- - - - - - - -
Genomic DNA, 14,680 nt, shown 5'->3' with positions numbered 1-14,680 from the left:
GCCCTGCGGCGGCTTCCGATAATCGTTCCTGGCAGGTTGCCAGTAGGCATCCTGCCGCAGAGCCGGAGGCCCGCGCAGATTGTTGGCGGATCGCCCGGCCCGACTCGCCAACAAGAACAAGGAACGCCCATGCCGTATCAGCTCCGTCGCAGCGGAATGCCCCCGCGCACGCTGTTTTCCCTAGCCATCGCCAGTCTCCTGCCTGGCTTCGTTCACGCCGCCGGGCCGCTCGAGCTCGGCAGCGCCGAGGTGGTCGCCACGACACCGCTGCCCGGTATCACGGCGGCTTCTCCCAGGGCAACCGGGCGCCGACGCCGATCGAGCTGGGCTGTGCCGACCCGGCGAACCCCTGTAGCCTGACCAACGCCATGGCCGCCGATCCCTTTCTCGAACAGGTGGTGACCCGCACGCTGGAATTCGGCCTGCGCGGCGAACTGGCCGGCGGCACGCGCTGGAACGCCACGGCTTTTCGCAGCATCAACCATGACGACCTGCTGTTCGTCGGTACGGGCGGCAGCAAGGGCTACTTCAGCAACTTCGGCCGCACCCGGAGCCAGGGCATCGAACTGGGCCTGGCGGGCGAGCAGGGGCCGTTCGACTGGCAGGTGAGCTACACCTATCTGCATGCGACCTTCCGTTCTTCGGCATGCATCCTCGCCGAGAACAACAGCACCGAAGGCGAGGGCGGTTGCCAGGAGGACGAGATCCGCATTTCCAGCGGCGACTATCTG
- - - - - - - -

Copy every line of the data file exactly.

Genomic DNA, 14,680 nt, shown 5'->3' with positions numbered 1-14,680 from the left:
GCCCTGCGGCGGCTTCCGATAATCGTTCCTGGCAGGTTGCCAGTAGGCATCCTGCCGCAGAGCCGGAGGCCCGCGCAGATTGTTGGCGGATCGCCCGGCCCGACTCGCCAACAAGAACAAGGAACGCCCATGCCGTATCAGCTCCGTCGCAGCGGAATGCCCCCGCGCACGCTGTTTTCCCTAGCCATCGCCAGTCTCCTGCCTGGCTTCGTTCACGCCGCCGGGCCGCTCGAGCTCGGCAGCGCCGAGGTGGTCGCCACGACACCGCTGCCCGGTATCACGGCGGCTTCTCCCAGGGCAACCGGGCGCCGACGCCGATCGAGCTGGGCTGTGCCGACCCGGCGAACCCCTGTAGCCTGACCAACGCCATGGCCGCCGATCCCTTTCTCGAACAGGTGGTGACCCGCACGCTGGAATTCGGCCTGCGCGGCGAACTGGCCGGCGGCACGCGCTGGAACGCCACGGCTTTTCGCAGCATCAACCATGACGACCTGCTGTTCGTCGGTACGGGCGGCAGCAAGGGCTACTTCAGCAACTTCGGCCGCACCCGGAGCCAGGGCATCGAACTGGGCCTGGCGGGCGAGCAGGGGCCGTTCGACTGGCAGGTGAGCTACACCTATCTGCATGCGACCTTCCGTTCTTCGGCATGCATCCTCGCCGAGAACAACAGCACCGAAGGCGAGGGCGGTTGCCAGGAGGACGAGATCCGCATTTCCAGCGGCGACTATCTG